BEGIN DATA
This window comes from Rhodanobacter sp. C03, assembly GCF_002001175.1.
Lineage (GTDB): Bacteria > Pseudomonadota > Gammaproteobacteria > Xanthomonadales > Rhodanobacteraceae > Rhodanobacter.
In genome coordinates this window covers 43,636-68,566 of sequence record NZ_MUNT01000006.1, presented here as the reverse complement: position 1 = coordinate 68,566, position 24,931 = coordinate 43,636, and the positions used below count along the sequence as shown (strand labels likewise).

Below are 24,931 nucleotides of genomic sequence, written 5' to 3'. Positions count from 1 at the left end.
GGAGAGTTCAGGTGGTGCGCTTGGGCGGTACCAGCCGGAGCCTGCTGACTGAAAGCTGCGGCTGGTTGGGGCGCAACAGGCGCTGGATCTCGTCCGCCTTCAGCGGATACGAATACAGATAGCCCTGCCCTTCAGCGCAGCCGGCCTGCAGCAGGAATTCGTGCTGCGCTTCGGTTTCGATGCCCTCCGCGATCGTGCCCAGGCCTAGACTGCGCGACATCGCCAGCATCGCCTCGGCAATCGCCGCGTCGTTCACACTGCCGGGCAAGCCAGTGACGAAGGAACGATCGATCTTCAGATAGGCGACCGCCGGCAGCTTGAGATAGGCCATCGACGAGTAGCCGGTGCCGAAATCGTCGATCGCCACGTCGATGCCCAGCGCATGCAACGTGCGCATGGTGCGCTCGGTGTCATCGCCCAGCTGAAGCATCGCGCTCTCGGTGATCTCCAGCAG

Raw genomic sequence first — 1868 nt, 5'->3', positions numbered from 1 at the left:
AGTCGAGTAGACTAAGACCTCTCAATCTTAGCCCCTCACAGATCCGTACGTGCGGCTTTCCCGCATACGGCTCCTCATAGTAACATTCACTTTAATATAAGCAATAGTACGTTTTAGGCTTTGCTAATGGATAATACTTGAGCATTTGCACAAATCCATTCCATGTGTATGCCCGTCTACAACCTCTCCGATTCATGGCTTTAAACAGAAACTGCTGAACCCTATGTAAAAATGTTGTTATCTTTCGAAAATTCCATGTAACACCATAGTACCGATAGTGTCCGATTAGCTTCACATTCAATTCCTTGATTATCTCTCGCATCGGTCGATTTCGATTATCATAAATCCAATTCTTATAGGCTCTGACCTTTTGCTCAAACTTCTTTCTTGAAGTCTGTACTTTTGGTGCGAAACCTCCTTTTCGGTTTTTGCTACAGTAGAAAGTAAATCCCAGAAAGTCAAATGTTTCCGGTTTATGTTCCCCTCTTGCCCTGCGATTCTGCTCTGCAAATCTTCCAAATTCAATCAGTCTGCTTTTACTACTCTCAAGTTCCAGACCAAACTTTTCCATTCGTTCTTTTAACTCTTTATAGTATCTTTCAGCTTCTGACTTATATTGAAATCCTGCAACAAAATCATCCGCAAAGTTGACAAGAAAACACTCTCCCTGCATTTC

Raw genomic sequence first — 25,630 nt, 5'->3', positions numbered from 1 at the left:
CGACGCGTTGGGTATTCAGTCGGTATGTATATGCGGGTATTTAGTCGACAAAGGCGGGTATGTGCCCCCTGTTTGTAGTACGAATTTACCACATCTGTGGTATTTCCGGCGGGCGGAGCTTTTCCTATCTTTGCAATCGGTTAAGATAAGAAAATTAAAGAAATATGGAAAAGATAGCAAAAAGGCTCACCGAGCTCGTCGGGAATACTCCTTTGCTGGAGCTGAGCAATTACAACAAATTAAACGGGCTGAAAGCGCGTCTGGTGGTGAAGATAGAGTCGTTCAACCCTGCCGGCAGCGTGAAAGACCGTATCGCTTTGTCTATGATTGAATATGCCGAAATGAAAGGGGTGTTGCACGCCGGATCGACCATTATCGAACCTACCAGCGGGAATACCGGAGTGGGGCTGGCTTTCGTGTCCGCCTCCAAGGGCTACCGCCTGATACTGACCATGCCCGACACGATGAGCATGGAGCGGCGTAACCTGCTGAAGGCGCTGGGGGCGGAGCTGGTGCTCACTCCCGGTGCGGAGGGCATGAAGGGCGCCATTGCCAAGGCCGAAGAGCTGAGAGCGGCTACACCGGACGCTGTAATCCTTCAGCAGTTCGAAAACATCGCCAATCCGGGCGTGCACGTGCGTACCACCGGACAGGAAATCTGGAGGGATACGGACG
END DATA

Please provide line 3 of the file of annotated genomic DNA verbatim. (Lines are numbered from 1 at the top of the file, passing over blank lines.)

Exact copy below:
In genome coordinates this window covers 43,636-68,566 of sequence record NZ_MUNT01000006.1, presented here as the reverse complement: position 1 = coordinate 68,566, position 24,931 = coordinate 43,636, and the positions used below count along the sequence as shown (strand labels likewise).